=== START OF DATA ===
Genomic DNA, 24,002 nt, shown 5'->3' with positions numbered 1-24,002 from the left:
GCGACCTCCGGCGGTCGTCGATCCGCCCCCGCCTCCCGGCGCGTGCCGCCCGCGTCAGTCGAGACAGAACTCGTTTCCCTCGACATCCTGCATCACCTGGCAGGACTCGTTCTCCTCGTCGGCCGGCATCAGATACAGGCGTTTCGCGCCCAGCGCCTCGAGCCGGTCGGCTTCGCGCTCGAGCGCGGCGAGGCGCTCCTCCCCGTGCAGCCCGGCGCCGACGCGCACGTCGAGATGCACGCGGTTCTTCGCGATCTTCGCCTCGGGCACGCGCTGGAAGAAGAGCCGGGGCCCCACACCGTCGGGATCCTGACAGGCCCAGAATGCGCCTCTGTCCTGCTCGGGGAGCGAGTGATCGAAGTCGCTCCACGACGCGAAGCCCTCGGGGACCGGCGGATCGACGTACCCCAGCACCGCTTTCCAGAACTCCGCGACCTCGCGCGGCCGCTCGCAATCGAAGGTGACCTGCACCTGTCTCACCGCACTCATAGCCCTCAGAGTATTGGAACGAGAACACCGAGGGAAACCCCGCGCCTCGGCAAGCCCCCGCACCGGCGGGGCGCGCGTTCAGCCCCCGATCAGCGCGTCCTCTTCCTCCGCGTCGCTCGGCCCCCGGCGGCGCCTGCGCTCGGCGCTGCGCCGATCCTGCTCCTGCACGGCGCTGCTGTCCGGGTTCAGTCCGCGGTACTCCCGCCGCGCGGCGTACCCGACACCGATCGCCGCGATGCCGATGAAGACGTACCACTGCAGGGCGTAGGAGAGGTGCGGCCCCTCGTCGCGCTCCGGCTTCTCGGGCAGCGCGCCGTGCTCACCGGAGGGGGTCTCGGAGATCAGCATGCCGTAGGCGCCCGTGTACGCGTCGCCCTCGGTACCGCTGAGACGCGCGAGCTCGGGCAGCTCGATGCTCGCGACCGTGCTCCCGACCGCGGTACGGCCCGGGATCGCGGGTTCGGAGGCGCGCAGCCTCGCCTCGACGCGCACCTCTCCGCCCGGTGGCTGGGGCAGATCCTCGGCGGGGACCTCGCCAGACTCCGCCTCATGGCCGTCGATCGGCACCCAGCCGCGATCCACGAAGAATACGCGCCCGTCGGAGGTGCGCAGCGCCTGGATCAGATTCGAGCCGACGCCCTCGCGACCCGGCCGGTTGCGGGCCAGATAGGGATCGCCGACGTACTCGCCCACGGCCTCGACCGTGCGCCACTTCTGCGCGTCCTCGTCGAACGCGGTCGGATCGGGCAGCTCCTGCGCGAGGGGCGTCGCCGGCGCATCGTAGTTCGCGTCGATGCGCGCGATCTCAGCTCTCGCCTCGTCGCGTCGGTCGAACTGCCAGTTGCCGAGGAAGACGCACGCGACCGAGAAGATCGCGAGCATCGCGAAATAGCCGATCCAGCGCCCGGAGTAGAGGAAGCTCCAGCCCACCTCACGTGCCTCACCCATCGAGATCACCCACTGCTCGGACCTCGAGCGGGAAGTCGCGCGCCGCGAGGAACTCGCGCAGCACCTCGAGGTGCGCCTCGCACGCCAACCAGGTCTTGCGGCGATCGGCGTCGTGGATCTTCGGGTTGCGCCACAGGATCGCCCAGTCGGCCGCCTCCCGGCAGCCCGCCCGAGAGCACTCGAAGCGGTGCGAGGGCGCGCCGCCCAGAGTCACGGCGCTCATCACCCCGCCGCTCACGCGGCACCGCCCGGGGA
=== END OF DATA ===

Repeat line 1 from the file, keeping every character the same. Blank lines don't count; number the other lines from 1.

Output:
Genomic DNA, 24,002 nt, shown 5'->3' with positions numbered 1-24,002 from the left: